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Drake Heads All-Star Lineup at OVO Fest

Kanye West, Lil Wayne, Diddy and TLC also shine in Toronto

August 6, 2013 9:50 AM ET
Drake performs at 2013 OVO Fest at Molson Amphitheatre in Toronto.
Drake performs at 2013 OVO Fest at Molson Amphitheatre in Toronto.
Sonia Recchia/WireImage

Every year, Drake's October's Very Own (OVO) Festival serves both as an annual morale booster for Toronto and as a conduit for the rapper to bring out a coterie of famous friends to his hometown. Even with Frank Ocean's highly-publicized absence due to vocal injury, the fourth installment of the fest last night at the Molson Canadian Amphitheatre topped its predecessors in star power with cameos by Big Sean, Wale, J. Cole, A$AP Rocky, French Montana and Miguel, not to mention, Kanye West in one of his first appearances following the birth of daughter. 

Seven Hot Hip-Hop Crews: Young Money

After a vehement rendition of "New Slaves" and "Can't Tell Me Nothing," West turned the stage into a pulpit, not for another notorious, tangential rant, but for an outpouring of affection for Drake. The G.O.O.D. Music honcho gushed that he and Jay Z teamed up in 2011 as a way of keeping up with the youngster. "Me and Hov would have never made Watch the Throne if this nigga wouldn't have been pushing on us like that," West said, grinning as the crowd cheered.

Lil Wayne kept the feel-good vibes flowing when he joined his Young Money protégé for "The Motto," "HYFR" and "Love Me." Rumors have circulated that the two have been on the outs, especially as Drake has released isolationist tracks like "All Me" and "No New Friends," but there was not the least sign of friction. Drake called Wayne the "best rapper alive" and reaffirmed his allegiance by proclaiming, "I'mma be riding with this man until the end of time!" The rapper also put to rest rumors of ill will toward the Weeknd (the singer was markedly absent from the festival line-up and said in a recent interview that he's been forging a separate trajectory from Drake) with a joint performance of "Crew Love."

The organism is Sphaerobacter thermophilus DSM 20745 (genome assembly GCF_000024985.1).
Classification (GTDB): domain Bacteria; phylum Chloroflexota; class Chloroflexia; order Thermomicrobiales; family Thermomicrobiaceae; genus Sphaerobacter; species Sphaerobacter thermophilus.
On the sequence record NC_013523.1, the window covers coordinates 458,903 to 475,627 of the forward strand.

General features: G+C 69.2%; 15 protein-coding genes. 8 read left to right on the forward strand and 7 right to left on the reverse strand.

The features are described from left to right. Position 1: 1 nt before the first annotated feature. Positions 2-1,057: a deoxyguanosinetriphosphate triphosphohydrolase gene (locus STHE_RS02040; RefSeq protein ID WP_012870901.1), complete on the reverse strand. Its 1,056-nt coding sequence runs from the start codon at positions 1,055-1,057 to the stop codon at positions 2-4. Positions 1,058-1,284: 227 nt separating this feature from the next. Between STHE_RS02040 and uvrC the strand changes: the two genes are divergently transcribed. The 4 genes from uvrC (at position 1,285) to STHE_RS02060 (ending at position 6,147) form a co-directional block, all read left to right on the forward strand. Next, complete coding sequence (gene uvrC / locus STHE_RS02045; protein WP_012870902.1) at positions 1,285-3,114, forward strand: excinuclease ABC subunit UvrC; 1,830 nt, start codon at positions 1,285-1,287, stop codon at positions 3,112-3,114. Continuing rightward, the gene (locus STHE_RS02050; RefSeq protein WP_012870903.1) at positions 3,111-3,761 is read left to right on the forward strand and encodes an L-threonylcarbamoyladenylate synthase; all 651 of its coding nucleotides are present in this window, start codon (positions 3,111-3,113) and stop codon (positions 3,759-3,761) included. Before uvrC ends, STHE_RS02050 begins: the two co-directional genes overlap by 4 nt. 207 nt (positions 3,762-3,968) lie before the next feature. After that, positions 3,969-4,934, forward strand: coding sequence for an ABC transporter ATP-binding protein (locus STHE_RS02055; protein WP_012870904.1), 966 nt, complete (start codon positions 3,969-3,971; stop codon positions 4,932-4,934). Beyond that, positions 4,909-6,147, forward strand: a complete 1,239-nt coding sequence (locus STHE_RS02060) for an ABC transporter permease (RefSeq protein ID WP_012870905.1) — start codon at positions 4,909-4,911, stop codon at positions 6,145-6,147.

Drake had no shortage of solo material to perform, from "Girls Love Beyoncé" and "The Motion" to his buzzy new verse on Migos' "Versace" and deep mixtape cuts like "Uptown." Still, he often took a backseat to his guests, alternating between headliner and fan.

Nowhere was that more apparent than when Diddy and Ma$e reunited for a nostalgia-laden set which included hip-hop staples "Mo Money Mo Problems" and "It's All About the Benjamins." The consummate showman, Diddy's stage presence was as keen as ever and the crowd rejoiced in the blast from the past during parts one and two of "I Need a Girl." Even Drake, wearing what appeared to be a modern take on Bad Boy's signature Nineties shiny suit, couldn't help himself from bopping along.  

The retro theme of the night continued with a surprise performance by TLC. Remaining members T-Boz and Chili took over the stage, complete with backup dancers and outfits reminiscent of the Fan Mail era, for the girl power ballad "No Scrubs" and "Waterfalls." Chili shared that the latter was the favorite song of the late Lisa "Left Eye" Lopes, and at one point, a silent Lil Mama came onstage in what was apparently a symbolic gesture – she plays the role of Left Eye in the upcoming biopic about the group.

Even amid the plethora of cameos, Drake made sure OVO Fest was still very much his show. He closed the night by himself with the dark, anthemic "Started From the Bottom" and "No New Friends" as his backdrop. Drake plugged his forthcoming album Nothing Was the Same (due out on September 17th) and reminded his hometown, in the unlikely event that they needed it, exactly why they loved him: "Every time you hear my voice you're hearing a piece of this city."

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Song Stories

“Money For Nothing”

Dire Straits | 1984

Mark Knopfler wrote this song with Sting, and it wasn’t without controversy. The Dire Straits frontman's original lyric used the word “faggot” to describe a singer who got their “money for nothing and their chicks for free.” Even though the slur was edited out in many versions, the band, and Knopfler, still took plenty of criticism for the term. “I got an objection from the editor of a gay newspaper in London--he actually said it was below the belt,” Knopfler told Rolling Stone. Still, "Money For Nothing," undoubtedly augmented by its innovative early computer-animated video, stayed at Number One for three weeks.

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